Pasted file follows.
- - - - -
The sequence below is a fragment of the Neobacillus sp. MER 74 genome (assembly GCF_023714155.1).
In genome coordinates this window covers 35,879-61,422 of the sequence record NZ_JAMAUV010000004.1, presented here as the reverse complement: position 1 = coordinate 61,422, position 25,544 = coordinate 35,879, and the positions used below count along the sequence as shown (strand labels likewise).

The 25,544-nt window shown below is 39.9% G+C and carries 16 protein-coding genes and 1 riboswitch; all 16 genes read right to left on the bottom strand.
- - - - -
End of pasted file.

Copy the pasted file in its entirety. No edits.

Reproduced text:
The sequence below is a fragment of the Neobacillus sp. MER 74 genome (assembly GCF_023714155.1).
In genome coordinates this window covers 35,879-61,422 of the sequence record NZ_JAMAUV010000004.1, presented here as the reverse complement: position 1 = coordinate 61,422, position 25,544 = coordinate 35,879, and the positions used below count along the sequence as shown (strand labels likewise).

The 25,544-nt window shown below is 39.9% G+C and carries 16 protein-coding genes and 1 riboswitch; all 16 genes read right to left on the bottom strand.